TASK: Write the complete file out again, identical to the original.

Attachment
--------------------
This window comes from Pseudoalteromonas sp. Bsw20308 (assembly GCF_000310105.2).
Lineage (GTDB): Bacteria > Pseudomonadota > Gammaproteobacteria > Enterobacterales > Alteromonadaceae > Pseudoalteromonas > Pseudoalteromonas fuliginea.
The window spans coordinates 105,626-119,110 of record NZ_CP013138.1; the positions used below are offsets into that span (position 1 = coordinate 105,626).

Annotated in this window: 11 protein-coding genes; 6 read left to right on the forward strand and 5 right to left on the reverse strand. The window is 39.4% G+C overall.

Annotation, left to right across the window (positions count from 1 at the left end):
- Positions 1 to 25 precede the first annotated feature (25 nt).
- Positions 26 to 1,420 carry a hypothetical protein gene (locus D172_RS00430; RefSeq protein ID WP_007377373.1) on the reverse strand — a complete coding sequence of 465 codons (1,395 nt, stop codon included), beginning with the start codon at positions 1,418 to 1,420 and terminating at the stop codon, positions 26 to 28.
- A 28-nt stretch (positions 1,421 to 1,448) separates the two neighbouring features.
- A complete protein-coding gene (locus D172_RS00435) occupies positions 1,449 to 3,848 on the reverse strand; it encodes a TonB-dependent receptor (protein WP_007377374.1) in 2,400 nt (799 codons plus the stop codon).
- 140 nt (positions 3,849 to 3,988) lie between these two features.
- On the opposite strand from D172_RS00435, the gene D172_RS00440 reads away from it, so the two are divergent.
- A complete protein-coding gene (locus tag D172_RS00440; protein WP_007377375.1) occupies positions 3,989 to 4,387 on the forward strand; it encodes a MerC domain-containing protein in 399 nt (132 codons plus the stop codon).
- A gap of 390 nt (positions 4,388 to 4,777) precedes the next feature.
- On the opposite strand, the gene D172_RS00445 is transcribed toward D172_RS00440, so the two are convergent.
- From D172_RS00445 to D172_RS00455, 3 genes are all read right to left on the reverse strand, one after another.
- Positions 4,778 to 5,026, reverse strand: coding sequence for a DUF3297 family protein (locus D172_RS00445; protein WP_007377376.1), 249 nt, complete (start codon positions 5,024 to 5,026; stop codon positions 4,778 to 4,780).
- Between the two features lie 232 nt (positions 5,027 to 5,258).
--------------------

This window comes from Pseudoalteromonas sp. Bsw20308 (assembly GCF_000310105.2).
Lineage (GTDB): Bacteria > Pseudomonadota > Gammaproteobacteria > Enterobacterales > Alteromonadaceae > Pseudoalteromonas > Pseudoalteromonas fuliginea.
The window spans coordinates 105,626-119,110 of record NZ_CP013138.1; the positions used below are offsets into that span (position 1 = coordinate 105,626).

Annotated in this window: 11 protein-coding genes; 6 read left to right on the forward strand and 5 right to left on the reverse strand. The window is 39.4% G+C overall.

Annotation, left to right across the window (positions count from 1 at the left end):
- Positions 1 to 25 precede the first annotated feature (25 nt).
- Positions 26 to 1,420 carry a hypothetical protein gene (locus D172_RS00430; RefSeq protein ID WP_007377373.1) on the reverse strand — a complete coding sequence of 465 codons (1,395 nt, stop codon included), beginning with the start codon at positions 1,418 to 1,420 and terminating at the stop codon, positions 26 to 28.
- A 28-nt stretch (positions 1,421 to 1,448) separates the two neighbouring features.
- A complete protein-coding gene (locus D172_RS00435) occupies positions 1,449 to 3,848 on the reverse strand; it encodes a TonB-dependent receptor (protein WP_007377374.1) in 2,400 nt (799 codons plus the stop codon).
- 140 nt (positions 3,849 to 3,988) lie between these two features.
- On the opposite strand from D172_RS00435, the gene D172_RS00440 reads away from it, so the two are divergent.
- A complete protein-coding gene (locus tag D172_RS00440; protein WP_007377375.1) occupies positions 3,989 to 4,387 on the forward strand; it encodes a MerC domain-containing protein in 399 nt (132 codons plus the stop codon).
- A gap of 390 nt (positions 4,388 to 4,777) precedes the next feature.
- On the opposite strand, the gene D172_RS00445 is transcribed toward D172_RS00440, so the two are convergent.
- From D172_RS00445 to D172_RS00455, 3 genes are all read right to left on the reverse strand, one after another.
- Positions 4,778 to 5,026, reverse strand: coding sequence for a DUF3297 family protein (locus D172_RS00445; protein WP_007377376.1), 249 nt, complete (start codon positions 5,024 to 5,026; stop codon positions 4,778 to 4,780).
- Between the two features lie 232 nt (positions 5,027 to 5,258).